P.O. Box 12068, State Capitol
Austin, Texas 78711
Tel. (512) 463-0112
FOR IMMEDIATE RELEASE
May 30, 2015
AUSTIN – The Texas Senate today approved the Conference Committee Report for SB 20 by Texas State Senator Jane Nelson, R-Flower Mound, which reforms state contracting practices and strengthen contract oversight across state government.
"During the Sunset process we identified contracting as a major concern that needed to be addressed at our state agencies. This legislation will make sure that state contracts are fair, transparent and accountable to taxpayers," said Senator Nelson.
The highlights of CCRSB 20 include:
- Reforms cooperative contracting by: prohibiting cooperative contracts for purchases over $1 million, requiring agencies to submit price requests to a minimum number of vendors, and requiring agencies to develop written statements of work to ensure that a cooperative contract is appropriate for a particular project;
- Requires an agency board, for any contract over $1 million, to approve the contract, the agency head to sign it, and the agency to develop reporting requirements to provide information on compliance with financial provisions, corrective action plans, and any liquidated damages;
- Requires the procurement officer, for any contract over $5 million, to verify in writing that the solicitation and purchasing methods and contractor selection process comply with state law and agency policy and submit to the board any potential issue that may arise in the solicitation or procurement;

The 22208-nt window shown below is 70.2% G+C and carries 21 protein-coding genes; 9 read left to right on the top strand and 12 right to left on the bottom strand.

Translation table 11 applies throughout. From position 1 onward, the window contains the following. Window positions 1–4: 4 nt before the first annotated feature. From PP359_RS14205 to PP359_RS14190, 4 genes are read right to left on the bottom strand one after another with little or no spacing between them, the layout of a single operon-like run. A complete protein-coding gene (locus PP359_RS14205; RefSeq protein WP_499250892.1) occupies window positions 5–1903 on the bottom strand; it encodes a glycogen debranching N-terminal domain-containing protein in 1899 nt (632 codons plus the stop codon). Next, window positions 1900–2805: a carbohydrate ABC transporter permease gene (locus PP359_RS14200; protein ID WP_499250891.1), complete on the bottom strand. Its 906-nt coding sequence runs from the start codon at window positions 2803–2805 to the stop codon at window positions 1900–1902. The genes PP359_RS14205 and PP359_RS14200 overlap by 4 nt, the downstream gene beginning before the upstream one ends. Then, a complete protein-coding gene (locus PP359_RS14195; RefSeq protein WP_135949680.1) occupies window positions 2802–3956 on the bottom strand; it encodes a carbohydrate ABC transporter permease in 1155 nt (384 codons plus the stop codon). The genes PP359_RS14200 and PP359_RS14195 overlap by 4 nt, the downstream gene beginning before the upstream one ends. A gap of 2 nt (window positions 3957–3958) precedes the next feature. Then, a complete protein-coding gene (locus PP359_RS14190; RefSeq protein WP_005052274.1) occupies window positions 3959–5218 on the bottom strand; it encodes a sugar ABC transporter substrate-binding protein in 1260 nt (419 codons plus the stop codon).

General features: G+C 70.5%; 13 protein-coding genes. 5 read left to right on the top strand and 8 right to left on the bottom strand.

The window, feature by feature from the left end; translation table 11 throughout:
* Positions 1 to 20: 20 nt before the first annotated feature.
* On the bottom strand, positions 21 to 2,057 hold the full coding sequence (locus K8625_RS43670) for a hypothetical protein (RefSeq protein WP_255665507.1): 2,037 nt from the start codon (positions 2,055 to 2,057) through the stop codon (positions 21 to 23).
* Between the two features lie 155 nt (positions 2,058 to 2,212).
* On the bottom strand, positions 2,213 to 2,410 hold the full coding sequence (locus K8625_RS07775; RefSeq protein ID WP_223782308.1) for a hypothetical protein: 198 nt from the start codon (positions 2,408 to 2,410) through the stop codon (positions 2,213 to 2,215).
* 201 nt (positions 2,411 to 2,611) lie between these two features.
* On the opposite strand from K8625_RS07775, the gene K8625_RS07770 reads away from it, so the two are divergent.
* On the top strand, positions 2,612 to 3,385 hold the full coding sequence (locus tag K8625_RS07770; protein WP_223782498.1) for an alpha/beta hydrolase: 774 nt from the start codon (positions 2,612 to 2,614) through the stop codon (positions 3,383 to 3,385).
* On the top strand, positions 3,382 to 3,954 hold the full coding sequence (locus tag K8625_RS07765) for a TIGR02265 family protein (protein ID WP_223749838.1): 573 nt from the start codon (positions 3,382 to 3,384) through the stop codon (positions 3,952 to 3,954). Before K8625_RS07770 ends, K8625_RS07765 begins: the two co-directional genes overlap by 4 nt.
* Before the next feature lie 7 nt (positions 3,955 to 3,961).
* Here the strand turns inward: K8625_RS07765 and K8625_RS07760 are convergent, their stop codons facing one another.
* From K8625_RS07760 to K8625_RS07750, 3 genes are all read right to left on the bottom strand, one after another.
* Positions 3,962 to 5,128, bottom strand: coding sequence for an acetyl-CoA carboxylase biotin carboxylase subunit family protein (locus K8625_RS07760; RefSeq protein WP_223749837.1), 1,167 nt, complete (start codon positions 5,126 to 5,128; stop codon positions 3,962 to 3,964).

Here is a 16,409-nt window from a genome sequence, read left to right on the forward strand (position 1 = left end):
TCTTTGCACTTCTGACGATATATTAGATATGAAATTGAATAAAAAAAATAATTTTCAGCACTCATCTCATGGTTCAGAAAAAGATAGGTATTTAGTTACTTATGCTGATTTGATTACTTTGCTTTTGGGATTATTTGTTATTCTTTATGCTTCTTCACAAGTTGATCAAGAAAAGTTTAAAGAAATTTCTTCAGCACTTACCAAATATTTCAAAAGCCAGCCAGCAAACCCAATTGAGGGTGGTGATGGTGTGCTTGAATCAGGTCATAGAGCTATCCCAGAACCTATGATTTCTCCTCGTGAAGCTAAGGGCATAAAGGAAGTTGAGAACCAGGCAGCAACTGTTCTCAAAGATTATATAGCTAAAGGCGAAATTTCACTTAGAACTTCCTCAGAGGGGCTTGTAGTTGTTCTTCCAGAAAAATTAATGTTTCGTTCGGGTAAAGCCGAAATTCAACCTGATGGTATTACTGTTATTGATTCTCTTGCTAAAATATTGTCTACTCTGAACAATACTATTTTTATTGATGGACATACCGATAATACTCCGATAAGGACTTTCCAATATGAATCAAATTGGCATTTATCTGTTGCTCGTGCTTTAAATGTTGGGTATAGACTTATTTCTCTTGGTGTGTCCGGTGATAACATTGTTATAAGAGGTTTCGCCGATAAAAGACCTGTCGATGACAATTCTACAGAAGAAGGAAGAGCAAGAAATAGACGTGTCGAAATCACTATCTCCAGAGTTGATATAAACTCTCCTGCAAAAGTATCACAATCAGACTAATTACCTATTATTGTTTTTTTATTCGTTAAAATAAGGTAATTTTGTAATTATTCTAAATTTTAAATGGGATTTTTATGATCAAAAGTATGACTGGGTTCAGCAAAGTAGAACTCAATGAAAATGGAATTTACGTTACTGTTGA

- Prohibits conflicts of interest between agency heads and vendors;
- Requires agencies to develop risk based analysis to identify potential waste, fraud, or abuse in contracting;
- Requires agencies to post on their websites any contract non-competitively bid along with statutory justification;
- Enhances the Centralized Accounting and Payment/Personnel System (CAPPS) in the Comptroller's Office, making it a true statewide contracting database requiring the input of solicitation and contracting documents, statements of work, and other relevant contracting documents;
- Requires reporting to CAPPS justification for each contract amendment or extension that increases a contract by $10 million or 20 percent;
- Increases the scrutiny on vendor performance and consequences for bad performance in vendor debarment considerations;
- Enhances the use of the Comptroller's Vendor Performance Management System, requiring agencies to report contract performance to the Vendor Performance Management System, the Comptroller to grade the vendor's performance, and for agencies to reference the System before entering into contracts;
- Requires the Comptroller to study the feasibility and cost of centralizing contracting;
- Requires the State Auditor to focus on Health and Human Services Commission audits for $100 million plus contracts;
- Requires agencies to retain contract related documents for 7 years after the contract is completed;
- Includes institutions of higher education in contract reporting and conflict of interest provisions; and
- Requires researchers at public universities to disclose donors who contribute more than 50 percent in grants to fund a specific research project.